August 04, 2022
My name is Jaydah Branch, and I’m a Linguistics major who had the opportunity to study abroad in Seoul, South Korea for an academic year. As a low-income, African-American student, I never dreamed of being able to study in a continent as far away as Asia due to financial barriers. One day, I happened to be browsing study abroad programs and saw the list of countries that were available alongside the various scholarships (such as Freeman Asia and Gilman) offered. From there, I decided to take a leap of faith and apply. Through the help of various resources, such as the UCSC Global Learning team, the UCEAP team, and the scholarships that I applied for, I was able to study in South Korea for an entire year.
I think that when people go abroad, they tend to funnel out all the negatives and are in a honeymoon phase. The honeymoon phase can last from the moment you get accepted to the moment you leave the country. In my case, the honeymoon phase ended after my third month in Korea. I decided on Korea in November of 2020 and landed in Korea in mid-July, 2021. Initially, I was so caught up in my newfound freedom that I didn’t realize what it was like to actually be alone in a foreign country. I come from a huge family where everyone is super close, and the holidays are spent together. It wasn’t until the holiday seasons started rolling around that I realized how lonely I was and how much I missed home. After working so hard to get permission from my family to pursue this opportunity and applying for so many scholarships in order to afford to go abroad, I felt like I couldn’t go home yet because of all the hard work I put in to study in South Korea. For a long time, I struggled with being alone (given my family background) and was in a state of misery, in all honesty. It was bad for a while, but my experience started improving when I became really good friends with some Korean natives who took me under their wing and helped me combat my homesickness.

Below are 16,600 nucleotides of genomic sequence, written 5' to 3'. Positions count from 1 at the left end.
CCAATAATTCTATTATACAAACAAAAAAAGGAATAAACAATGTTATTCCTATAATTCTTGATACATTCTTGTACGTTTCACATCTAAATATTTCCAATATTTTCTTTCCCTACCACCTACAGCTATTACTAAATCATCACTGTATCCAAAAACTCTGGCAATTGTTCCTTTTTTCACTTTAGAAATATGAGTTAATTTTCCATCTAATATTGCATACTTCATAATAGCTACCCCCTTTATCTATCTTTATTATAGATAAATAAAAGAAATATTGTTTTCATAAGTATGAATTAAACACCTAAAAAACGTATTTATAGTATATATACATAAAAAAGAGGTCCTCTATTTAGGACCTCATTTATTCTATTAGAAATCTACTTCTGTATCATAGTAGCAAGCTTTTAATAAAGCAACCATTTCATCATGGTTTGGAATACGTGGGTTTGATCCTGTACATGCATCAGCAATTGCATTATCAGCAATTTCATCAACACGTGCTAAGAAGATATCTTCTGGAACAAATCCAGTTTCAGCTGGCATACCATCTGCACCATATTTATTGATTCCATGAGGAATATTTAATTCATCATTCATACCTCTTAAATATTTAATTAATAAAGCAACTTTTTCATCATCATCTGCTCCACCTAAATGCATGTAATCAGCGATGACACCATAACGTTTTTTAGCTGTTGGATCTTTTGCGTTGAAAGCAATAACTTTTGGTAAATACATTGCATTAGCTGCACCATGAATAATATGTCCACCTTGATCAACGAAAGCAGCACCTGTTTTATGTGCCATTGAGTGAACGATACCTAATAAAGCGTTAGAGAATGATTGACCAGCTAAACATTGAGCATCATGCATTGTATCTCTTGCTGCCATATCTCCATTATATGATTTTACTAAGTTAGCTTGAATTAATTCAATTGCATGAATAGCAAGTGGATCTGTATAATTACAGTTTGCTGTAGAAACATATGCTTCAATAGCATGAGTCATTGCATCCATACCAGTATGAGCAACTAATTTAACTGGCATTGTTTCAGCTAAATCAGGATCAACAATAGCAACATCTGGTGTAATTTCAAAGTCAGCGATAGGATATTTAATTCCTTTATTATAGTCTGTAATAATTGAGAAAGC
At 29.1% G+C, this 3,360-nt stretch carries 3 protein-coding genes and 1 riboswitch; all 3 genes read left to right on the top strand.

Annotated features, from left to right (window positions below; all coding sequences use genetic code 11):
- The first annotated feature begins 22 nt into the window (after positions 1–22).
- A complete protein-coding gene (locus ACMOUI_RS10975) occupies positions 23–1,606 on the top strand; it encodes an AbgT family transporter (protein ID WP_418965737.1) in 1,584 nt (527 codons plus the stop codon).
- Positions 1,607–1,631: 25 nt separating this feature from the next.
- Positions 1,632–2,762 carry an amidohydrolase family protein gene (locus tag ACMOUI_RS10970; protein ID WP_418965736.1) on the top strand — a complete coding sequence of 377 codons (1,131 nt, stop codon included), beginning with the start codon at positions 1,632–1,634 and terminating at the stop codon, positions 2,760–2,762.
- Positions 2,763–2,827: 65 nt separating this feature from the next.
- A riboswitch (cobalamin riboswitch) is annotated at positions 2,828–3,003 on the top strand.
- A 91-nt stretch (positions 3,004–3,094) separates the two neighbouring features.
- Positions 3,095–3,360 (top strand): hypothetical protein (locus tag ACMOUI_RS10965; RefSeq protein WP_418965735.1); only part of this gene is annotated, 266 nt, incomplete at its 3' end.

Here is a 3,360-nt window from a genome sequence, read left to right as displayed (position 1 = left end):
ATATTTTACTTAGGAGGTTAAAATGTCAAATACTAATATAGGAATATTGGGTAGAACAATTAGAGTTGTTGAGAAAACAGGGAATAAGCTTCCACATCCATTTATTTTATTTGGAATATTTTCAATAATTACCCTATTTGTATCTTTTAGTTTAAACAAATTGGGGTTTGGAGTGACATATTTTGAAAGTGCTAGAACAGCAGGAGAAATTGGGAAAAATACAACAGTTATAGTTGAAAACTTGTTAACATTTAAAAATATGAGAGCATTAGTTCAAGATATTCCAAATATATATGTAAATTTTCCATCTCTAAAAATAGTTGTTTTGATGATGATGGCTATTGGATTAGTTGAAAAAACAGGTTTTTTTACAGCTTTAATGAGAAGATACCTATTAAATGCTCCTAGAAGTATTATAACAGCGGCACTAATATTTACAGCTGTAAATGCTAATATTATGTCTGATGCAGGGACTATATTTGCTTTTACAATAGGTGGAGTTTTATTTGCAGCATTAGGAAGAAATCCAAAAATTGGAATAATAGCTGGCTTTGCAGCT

I was enrolled in intensive Korean language courses to help me communicate with the locals. My friends really pushed me to study, understand what was being taught, and helped teach me outside of the classroom so that I could overcome the language barrier. Granted, a large majority of the Korean population speaks English, but learning Korean and being able to practice and hold a conversation was extremely rewarding in the end. My friends also took the time to teach me their culture from a native’s perspective (including how to cook local dishes, how different clothing is worn, the honorifics, and how to properly bow) while also forcing me to fully participate in their culture. I’m very grateful for their friendship, and we are still in communication to this day.
There are two primary takeaways that I received from studying abroad. First, you have to learn how to be uncomfortable and grow from it. That was the biggest obstacle that I struggled with and my friends helped me through it. Secondly, when you find something you love, always go back to it. I love Korea as if it’s my home country and I have learned so much about myself that I didn’t know existed before I left —I am not as quiet as I thought. I have always been quiet and reserved, but being alone and miles away from home forced me to speak up and start talking to people. I also learned how to network while abroad and mastered the art of small talk. Forcing myself to be uncomfortable and allowing myself to grow immensely was exactly what I needed for the next chapter in my life.
I can confidently say that I am not the same person I was a year ago when I left (my family has not stopped reminding me of this me since I’ve returned home), and I truly think I made the best decision by studying abroad in South Korea. I genuinely believe that if anyone is considering studying abroad, they should go for it. While in Korea, I learned the phrase “ 거침없다” which means “without hesitation” and, to this day, I still live by it.